Students at Castleton State College have their very own single-name character, named after a not-so-flattering movie character.Public safety officer Bradley Adair, The now 7-year veteran, got his nickname not for his good deeds, but rather from frustration by the Castleton student body.
He’s “McLovin,” and he’s ok with that.
You see Adair, who is amused by his nickname, has a rough job because people constantly hassle him. It is not his choice to walk around issuing parking tickets at a rate of 20 to 40 a day four days a week, but rules need to be followed.
His job, he said, is to keep the student body safe and to maintain order on campus.
“The school does not tell him to write a certain amount (of tickets) or even write any at all,” said Bob Godlewski, the head of Public Safety.
The student body’s take on the situation is rather different, though.
At $20 a ticket, students say the college must be cleaning up.
“The ticket Nazi is out to get us. He just writes tickets so more money gets brought in for the Public Safety office,” said Castleton student Dave Razcka.
This is a big misconception, Adair said.
“The money from the tickets goes straight to a general fund for the school to use in all areas. We even buy the books of tickets ourselves and receive none of the money we obtain through the violations,” Adair said.
So what happens to the general fund then?
Have the student parking tickets helped build the new football facility? Or pay for power in the dorms? Or does it pay for landscaping?
“The fund is not very large nor is it a source of revenue. The money gathered from parking tickets is used for the costs of running the college. It pays for things like the damage from parking on the grass,” said Bill Allen, dean of administration.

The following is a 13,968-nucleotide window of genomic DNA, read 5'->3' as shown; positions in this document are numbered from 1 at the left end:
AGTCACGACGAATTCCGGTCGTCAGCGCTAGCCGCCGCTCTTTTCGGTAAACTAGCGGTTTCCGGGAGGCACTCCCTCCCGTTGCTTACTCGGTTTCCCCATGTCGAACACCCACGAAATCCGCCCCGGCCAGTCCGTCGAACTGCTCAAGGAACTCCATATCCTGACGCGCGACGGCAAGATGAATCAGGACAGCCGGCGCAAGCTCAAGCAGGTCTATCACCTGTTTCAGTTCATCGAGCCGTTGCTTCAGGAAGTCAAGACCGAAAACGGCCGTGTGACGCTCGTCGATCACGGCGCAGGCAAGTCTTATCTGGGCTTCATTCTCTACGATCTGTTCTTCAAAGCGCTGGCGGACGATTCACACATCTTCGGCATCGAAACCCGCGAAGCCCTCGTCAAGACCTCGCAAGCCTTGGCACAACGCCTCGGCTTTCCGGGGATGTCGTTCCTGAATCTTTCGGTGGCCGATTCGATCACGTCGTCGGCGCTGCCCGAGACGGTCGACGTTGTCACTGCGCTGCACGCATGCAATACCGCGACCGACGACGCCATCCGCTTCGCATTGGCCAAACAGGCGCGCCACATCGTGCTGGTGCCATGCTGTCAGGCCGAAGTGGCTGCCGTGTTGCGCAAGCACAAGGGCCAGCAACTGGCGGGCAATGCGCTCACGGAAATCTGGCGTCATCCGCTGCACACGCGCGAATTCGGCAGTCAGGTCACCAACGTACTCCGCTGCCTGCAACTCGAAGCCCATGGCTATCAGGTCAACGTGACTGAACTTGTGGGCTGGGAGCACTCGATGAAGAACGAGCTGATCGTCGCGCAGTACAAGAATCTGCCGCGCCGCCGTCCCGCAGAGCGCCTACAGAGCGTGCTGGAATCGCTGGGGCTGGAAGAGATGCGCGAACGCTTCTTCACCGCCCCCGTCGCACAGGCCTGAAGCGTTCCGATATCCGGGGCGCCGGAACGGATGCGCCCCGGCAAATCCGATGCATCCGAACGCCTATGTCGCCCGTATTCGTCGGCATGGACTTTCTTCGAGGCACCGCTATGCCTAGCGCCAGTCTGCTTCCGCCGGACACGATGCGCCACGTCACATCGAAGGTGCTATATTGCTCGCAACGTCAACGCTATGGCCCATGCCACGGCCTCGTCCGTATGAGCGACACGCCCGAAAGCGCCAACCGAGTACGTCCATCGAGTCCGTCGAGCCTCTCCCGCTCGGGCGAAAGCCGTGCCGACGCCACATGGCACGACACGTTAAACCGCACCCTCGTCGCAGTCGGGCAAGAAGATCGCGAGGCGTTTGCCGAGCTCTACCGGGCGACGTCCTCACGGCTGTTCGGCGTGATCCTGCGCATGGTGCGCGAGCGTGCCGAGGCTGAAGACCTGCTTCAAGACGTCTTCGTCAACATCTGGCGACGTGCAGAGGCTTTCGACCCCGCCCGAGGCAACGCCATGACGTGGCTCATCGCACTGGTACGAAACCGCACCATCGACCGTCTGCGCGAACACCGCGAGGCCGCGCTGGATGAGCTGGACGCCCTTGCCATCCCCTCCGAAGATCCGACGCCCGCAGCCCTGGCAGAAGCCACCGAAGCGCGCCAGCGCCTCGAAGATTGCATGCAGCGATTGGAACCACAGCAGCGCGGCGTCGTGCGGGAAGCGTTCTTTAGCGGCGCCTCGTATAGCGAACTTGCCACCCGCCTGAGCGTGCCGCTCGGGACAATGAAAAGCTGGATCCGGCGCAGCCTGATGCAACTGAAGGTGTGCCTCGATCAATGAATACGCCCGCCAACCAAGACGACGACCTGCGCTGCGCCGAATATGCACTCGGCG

So what’s wrong with that, right?
“What’s wrong with that is things are still not organized and parking sucks. There are too many tickets given out and not enough room to put my whip. Half the time people park like idiots and take two spots,” said bitter Castleton student Tyler Ericson.
But school officials say there is plenty of parking, just not where the students always want it to be.
“We are not going to charge you guys for parking like most other schools do. We are just going to bill you if you park the wrong way,” Allen said.
So Adair and other Public Safety officers will continue to write tickets for offenders who choose to illegally park closer.
Asked how he feels about dishing tickets out daily and dealing with complaints, Adair said it has gotten easier.
“It was tougher when I was a student officer because I would know people in class who I gave tickets to and sometimes I felt uncomfortable,” he said.
Now used to his officer duties and being more mature, “McClovin” has no problem dealing with students and their name-calling. Some days are harder than others for the man with black glasses in the tucked in gray, double-shoulder patched officer button-down.
“All in all it is worth the stresses the job provides. I enjoy helping people every day,” said our Superbad friend.